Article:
The tricky thing about timing is that it is fairly easy to time your swing correctly on the range. When you are just hitting balls down the range without anything on the line, you probably won't have much trouble getting into a good rhythm. Hitting one shot after the next with no pressure, you will eventually find a groove and your ball flight will look pretty impressive. Unfortunately, the game is far more difficult on the course, and timing tends to go south once you hit the first tee. There are two specific reasons why it is so hard to time your swing on the course as well as you do on the range –

  • Number of repetitions. On the driving range, you will likely stand up and hit several shots in a row with the same club in your hands. That never happens on the golf course. For instance, you might tee the ball up five times in a row to hit your driver, with great looking results coming on the 4th and 5th shots. After seeing those last two balls fly down the range, you will probably feel pretty good about your driver swing. However, you probably aren't going to see those results replicated on the course. Why? Because you will never get a chance to swing your driver five consecutive times within the span of a couple minutes. After hitting a driver, you have to go play the rest of the hole, only to pull your drive out again 20 minutes later on the next tee. It will likely take you nearly two hours to have a chance to hit your driver five or six times on the course, meaning you never get the same rhythm that you find on the range.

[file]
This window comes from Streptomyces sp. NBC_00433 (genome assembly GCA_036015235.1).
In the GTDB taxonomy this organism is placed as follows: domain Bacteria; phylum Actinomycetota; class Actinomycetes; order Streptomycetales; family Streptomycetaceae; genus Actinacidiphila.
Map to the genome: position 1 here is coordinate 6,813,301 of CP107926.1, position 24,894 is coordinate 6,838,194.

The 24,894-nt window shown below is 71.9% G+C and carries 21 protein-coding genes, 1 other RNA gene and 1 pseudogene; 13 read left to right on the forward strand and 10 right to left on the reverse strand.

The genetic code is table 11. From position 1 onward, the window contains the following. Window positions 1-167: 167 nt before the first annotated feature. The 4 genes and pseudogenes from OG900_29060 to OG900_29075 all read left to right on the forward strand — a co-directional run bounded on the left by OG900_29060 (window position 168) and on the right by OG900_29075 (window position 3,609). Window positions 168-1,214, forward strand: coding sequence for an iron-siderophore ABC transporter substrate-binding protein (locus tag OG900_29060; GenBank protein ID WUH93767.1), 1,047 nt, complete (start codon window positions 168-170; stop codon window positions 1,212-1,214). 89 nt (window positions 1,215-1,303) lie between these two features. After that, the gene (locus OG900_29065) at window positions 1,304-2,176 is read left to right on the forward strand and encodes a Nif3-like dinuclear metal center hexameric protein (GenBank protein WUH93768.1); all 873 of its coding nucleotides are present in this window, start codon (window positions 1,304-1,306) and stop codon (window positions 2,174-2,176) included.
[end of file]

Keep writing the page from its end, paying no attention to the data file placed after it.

• Pressure. Most golfers don't worry too much about where the ball goes when they are hitting shots on the range. Sure, you would like to see it fly straight until it lands, but if you hit a bad shot you will simply line up another ball and try again. On the course, it's not that simple. A poor swing on the course means you will maybe have to go looking in the woods for your ball, or you might even have to pull another ball out of your bag because the first one is lost. The pressure that comes along with having consequences for your swings can do bad things to your timing. Good timing comes from swinging the club free and easy, and there is nothing free and easy about feeling nervous while standing over the ball.

In order to solve these two problems and produce well-timed swings even when you are on the course, you will need to change your practice habits. Instead of standing up and hitting a bunch of drivers in a row, hit one driver and then reach for a different club. Replicate the actual process of playing a round of golf while you are on the range. Obviously you don't need to spread your practice session out over four hours to completely replicate a round, but you should at least be switching back and forth between clubs frequently to mimic the experience that you will have on the course.